In his opening presentation, H.E. Csaba Korosi emphasised the need to change the development trajectory towards sustainability in a world characterised by humans living beyond their means. With problems such as population growth, water stress and soil degradation looming on the immediate horizon, Korosi insisted that a continued business-as-usual approach will carry extremely high costs for humanity. He welcomed Agenda 2030 as a "new vision that encompasses long-term processes", but highlighted the need for strong commitment from governments, as well as the need to revisit perceptions of economic growth and the liberal free market, in order to make a paradigm shift in the development process. Mentioning that the transformation processes is not a "zero-sum game", Korosi pointed to strategic action plans and social contracts that take intergenerational equity into consideration, and urged the importance of overcoming a 'silo' mentality in favour of taking a more innovative, integrated approach towards sustainability.
Guido Schmidt-Traub highlighted the pragmatic aspects of Agenda 2030 to blunt any scepticism about its broad implementation, while also warning of the grave dangers of inaction. Schmidt-Traub acknowledged the importance of understanding how the goals need to be integrated in the face of complex global challenges. Citing an initial need for unprecedented government and stakeholder mobilisation, new sets of UN indicators and low-emission development strategies, he listed several initial actions that need to be taken to make the agenda a reality, namely: demonstrating that SDGs are a useful policy tool, gaining a clear understanding of financial strategies and mechanisms, and achieving mass mobilisation with high political moments. Schmidt-Traub concluded by introducing some preliminary tools, such as the SDG Dashboard and SDG Index, to facilitate the process and realise the five integrated SDG priorities for Europe: innovation and jobs, energy transformation, sustainable agriculture and nutrition, sustainable industry, and supporting SDGs internationally.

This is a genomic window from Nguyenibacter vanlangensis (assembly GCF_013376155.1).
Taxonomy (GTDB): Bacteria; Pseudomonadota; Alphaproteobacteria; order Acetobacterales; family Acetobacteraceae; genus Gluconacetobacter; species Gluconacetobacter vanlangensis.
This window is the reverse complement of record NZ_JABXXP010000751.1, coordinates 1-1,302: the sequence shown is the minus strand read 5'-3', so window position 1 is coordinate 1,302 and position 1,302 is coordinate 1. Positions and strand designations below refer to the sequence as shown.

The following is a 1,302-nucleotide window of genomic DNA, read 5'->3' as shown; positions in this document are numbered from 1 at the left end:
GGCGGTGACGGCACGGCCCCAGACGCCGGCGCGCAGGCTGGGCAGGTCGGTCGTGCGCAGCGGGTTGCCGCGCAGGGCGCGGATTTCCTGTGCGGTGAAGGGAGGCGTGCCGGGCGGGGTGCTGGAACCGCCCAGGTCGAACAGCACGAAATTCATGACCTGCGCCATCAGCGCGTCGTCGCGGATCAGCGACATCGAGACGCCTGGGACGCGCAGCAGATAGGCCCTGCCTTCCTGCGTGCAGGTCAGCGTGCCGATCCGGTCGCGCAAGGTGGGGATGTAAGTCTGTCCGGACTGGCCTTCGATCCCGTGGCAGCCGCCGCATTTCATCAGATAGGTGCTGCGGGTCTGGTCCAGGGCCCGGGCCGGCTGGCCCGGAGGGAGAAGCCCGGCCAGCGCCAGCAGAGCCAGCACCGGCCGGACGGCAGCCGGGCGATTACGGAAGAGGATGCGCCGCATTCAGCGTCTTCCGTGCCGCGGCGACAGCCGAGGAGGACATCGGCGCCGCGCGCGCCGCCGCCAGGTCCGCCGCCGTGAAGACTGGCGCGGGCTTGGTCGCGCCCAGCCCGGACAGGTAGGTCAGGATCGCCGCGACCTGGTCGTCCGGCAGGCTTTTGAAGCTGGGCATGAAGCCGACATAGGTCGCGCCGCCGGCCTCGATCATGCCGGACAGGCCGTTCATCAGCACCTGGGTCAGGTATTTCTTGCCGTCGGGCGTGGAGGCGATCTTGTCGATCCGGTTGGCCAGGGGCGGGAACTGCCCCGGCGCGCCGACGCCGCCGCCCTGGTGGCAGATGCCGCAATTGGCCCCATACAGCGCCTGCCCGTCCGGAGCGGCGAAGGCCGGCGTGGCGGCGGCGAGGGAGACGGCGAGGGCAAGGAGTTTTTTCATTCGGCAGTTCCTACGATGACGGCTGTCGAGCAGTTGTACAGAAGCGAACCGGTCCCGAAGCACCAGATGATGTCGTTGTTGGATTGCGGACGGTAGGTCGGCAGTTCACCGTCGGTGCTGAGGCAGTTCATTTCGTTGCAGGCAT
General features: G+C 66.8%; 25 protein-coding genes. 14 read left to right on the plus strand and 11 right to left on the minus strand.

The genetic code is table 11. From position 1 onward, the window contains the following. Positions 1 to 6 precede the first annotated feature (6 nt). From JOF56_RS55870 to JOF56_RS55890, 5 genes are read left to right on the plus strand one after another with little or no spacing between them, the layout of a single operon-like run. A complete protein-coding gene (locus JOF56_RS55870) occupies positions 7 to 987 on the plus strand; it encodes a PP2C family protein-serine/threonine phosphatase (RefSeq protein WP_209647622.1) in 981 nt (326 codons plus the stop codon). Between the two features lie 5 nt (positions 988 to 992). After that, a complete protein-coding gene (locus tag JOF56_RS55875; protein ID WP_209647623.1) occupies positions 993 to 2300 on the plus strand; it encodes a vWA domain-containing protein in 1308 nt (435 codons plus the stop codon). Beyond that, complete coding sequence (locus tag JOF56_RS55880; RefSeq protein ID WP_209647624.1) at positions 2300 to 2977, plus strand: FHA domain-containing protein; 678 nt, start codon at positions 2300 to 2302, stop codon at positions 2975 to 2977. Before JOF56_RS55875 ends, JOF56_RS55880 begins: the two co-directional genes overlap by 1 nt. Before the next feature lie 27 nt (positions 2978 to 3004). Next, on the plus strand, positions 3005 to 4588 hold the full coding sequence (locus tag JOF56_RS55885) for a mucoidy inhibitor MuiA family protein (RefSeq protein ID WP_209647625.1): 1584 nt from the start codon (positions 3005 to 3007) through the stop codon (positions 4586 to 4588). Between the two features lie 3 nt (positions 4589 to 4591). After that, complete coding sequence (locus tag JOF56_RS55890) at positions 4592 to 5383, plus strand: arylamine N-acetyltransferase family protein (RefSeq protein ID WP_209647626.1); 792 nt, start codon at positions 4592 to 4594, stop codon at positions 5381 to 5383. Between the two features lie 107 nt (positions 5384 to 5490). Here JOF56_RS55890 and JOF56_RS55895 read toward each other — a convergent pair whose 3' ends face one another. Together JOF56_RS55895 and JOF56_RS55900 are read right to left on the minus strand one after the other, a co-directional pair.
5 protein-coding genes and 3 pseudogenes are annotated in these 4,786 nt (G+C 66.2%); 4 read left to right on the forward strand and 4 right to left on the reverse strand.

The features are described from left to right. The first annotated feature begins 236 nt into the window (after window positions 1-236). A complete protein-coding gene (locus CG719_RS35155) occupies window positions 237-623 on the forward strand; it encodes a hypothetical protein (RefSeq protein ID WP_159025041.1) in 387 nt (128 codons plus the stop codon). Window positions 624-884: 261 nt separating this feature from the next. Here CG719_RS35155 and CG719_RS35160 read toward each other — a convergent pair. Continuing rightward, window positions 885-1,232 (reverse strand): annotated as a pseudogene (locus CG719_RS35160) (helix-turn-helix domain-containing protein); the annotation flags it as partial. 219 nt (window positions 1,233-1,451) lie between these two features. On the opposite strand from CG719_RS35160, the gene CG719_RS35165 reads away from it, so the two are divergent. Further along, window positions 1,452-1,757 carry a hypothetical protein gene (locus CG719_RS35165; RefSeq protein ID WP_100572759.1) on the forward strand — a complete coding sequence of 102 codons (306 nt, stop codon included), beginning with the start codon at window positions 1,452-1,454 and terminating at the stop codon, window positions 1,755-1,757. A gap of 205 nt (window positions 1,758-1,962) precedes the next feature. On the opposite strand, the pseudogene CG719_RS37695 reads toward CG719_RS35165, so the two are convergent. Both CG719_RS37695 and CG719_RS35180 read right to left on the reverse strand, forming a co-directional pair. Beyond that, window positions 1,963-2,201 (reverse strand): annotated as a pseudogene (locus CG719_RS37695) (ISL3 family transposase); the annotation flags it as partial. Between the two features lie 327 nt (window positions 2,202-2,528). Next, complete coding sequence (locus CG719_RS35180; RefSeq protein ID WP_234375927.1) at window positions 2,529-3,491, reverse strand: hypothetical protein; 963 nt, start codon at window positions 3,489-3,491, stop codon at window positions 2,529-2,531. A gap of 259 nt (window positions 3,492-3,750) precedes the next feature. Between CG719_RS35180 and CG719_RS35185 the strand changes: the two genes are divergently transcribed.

During his keynote, Karl-Friedrich Falkenberg focused on the EU's stance on Agenda 2030. Falkenberg reiterated the urgent need to work along a sustainable pathway, noting the particular importance of Europe being on board with an integrated, global agenda. While acknowledging Europe's comparatively progressive policies, he pointed to existing policy gaps and the need to revisit them, especially in light of the call for a more strongly integrated approach. Calling for Europe to assume a proactive role, he said that the EU needs to take an innovative approach in extending Agenda 2030 from Brussels to all member states and beyond. Falkenberg added that culture, the "fourth dimension of sustainability", will play a crucial role in responding to changing world demographic, the most visible European crisis being the plight of refugees from conflict zones in Asia and Africa.
Day Two: The way forward